Call it a sign of our ever-quickening time-challenged lives or maybe even a symbol that the ever-widening American public is changing its eating habits, but regardless of the societal cause, Dunkin’ Donuts is turning its back on Homer Simpson’s favorite food.
The brand is losing its “Donuts” and simply becoming the name it refers to itself in its longtime catchphrase of “Dunkin’,” as in America runs on Dunkin’. And that is a fairly true statement, but this brand clearly knows that to remain relevant in the morning rush, they needed to modify their path.
In its Tuesday announcement, the ubiquitous on-the-go coffee-and-something brand said it’s been on a first-name-only basis with its customers anyway for a long time, as most just call the chain, Dunkin’ anyways. So might as well lose the “Donuts.”
But make no mistake about it, it goes a lot deeper than that. This is all about market positioning and Dunkin’s already intense efforts to become the “premier beverage-led, on-the-go brand.” Hence, the chain made much ado about its “kinda new” name with an actual “unveiling” at the brand’s Global Franchisee Convention this week.
The new branding officially takes place in January and is intended to strongly convey the company’s focus on coffee, while retaining its traditional “perky” personality with its pink and orange brand colors.
Beginning the first of the year, the company said its new branding will appear on packaging, as well as advertising, web and social channels. All new and remodeled stores will also get the Dunkin’ only doin’s on their signage in the U.S. and eventually worldwide, the company said.
In fact, over the past year it’s been testing the first-name-only logo “extensively,” – the kind of focus group this website’s editor would have loved to take part in just to hear the arguments over that ever-lingering question: “How much is that ‘Donut’ really worth to the world anymore?”
But all kidding aside, this is very serious business. The proof of that comes from some of the comments made by the brand’s leadership over what we’re sure is a multi-million dollar rebranding effort. In other words, you don’t take changing your name lightly when you’ve got nearly 13,000 stores in 46 countries. It’s costly and it has to have a very good and very business-perpetuating reason to even consider.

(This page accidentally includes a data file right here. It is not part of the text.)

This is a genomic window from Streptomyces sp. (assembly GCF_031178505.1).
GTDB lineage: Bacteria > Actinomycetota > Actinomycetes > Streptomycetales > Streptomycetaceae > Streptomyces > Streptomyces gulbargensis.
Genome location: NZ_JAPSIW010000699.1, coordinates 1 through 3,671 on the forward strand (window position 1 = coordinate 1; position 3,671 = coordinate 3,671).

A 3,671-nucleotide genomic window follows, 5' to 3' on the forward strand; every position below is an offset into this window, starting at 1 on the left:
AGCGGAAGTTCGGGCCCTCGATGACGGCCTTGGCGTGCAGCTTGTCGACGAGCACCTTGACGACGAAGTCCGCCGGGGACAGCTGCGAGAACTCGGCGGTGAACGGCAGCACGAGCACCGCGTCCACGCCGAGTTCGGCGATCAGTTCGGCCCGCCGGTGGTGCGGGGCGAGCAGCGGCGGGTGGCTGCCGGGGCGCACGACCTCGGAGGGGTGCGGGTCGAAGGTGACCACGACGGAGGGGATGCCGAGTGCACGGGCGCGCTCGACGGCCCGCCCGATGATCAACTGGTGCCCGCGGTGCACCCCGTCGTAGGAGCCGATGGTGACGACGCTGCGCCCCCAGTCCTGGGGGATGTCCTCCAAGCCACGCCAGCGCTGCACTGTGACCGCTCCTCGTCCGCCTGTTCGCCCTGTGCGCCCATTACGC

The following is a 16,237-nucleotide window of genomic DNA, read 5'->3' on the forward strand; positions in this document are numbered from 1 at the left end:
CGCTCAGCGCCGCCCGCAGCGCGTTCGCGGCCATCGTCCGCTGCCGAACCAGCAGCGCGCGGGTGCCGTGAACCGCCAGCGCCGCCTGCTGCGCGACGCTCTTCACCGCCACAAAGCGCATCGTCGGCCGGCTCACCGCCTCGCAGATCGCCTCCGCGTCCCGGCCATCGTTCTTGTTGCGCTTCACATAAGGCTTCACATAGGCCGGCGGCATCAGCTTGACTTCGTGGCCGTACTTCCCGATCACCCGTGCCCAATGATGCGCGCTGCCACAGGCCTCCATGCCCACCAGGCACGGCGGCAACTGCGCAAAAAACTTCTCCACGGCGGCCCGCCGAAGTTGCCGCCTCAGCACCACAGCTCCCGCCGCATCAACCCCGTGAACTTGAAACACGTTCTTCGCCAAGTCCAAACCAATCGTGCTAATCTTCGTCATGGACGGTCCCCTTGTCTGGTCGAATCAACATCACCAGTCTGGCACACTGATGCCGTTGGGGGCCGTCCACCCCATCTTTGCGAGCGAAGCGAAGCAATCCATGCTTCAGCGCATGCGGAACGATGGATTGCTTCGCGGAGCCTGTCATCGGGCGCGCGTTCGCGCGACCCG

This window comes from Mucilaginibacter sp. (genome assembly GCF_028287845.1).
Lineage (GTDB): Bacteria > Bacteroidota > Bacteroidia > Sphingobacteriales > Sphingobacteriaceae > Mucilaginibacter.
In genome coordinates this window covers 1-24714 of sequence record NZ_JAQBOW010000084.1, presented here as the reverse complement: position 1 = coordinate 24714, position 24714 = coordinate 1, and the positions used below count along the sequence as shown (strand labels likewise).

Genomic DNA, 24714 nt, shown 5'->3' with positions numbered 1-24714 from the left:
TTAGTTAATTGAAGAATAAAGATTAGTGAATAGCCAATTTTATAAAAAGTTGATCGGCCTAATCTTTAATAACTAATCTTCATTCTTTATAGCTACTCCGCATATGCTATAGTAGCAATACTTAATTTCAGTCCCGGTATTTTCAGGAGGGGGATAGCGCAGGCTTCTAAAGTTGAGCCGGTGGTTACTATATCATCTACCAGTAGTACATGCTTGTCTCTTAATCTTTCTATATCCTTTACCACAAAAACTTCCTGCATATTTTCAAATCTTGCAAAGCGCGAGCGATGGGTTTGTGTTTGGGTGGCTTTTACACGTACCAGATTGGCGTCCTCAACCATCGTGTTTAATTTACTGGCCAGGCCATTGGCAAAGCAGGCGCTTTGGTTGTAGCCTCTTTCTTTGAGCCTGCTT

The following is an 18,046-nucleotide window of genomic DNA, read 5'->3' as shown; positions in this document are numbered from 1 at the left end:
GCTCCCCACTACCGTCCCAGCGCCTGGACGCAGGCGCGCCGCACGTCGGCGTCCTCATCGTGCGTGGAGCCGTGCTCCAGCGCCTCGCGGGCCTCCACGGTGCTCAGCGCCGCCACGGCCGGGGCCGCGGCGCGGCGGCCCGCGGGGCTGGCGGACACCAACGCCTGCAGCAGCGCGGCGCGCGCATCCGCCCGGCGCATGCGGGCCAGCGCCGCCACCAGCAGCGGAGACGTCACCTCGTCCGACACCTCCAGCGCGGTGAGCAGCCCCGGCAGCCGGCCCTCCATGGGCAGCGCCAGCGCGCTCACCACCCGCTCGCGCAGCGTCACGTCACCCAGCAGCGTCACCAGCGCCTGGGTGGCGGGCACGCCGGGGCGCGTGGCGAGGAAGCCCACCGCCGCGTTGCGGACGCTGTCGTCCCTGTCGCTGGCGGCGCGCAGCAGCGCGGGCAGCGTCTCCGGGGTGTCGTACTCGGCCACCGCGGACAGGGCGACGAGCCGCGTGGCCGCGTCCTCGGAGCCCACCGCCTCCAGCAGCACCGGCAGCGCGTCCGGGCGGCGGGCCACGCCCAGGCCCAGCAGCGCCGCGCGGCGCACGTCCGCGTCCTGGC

“Our new branding is one of many things we are doing as part of our blueprint for growth to modernize the Dunkin’ experience for our customers,” said Dunkin’ Brands CEO and U.S. President David Hoffmann. “From our next-generation restaurants, to our menu innovation, on-the-go ordering and value offerings … we believe our efforts to transform Dunkin’, while still embracing our incredible heritage, will keep our brand relevant for generations to come.”
Or as CMO Tony Weisman puts it, “By simplifying and modernizing our name, while still paying homage to our heritage, we have an opportunity to create an incredible new energy for Dunkin’, both in and outside our stores. We are bringing the iconic name Dunkin’ to the forefront in a bold way that brings to life how we refill optimism with each cup and bring fun, joy and delight to our customers each and every day,”
The new branding was created with the company’s new branding agencies JKR, BBDO New York and Arc Worldwide. Other recent initiatives –aside from the aforementioned emphasis on beverage like cold brew and nitro coffees and ice tea — have included:
- Menu simplification.
- Innovative new products, like Donut Fries.
- Increased On-the-Go Mobile Ordering channels.
- Next-gen design.
The “big mama” in those efforts is, according to the brand, the new store design which is a well-thought-out concept designed to meet the needs of consumers increasingly pushed to do more in less time.
“Fast” is the operative word here and may be a key for this longtime brand to really make a run on that aforementioned “green-and-white branded” coffee shop around the block.
The key in-store elements include an eight-headed tap system for cold beverages encouraging crew members to serve guests like bartenders, a glass bakery case putting donuts in the forefront within arm’s reach of guests, and more prominent and engaging mobile-order pick up areas, as well as the first-ever mobile order drive-thru lane to allow mobile users to speed past the line.
The company is not turning its back on the sweet, but empty-hearted breakfast offerings just because its losing them from the logo. Dunkin’ remains the No. 1 doughnut retailer in the U.S., with close to 3 billion of the critters sold annually across the planet.
In fact, each Dunkin’ restaurant is still “required” to make the top sellers both locally and system-wide front and center daily so customers don’t have to look far or even accidentally overlook (for the trying-to-be-health-minded) the gooey treats their inner “Homers” want so badly.
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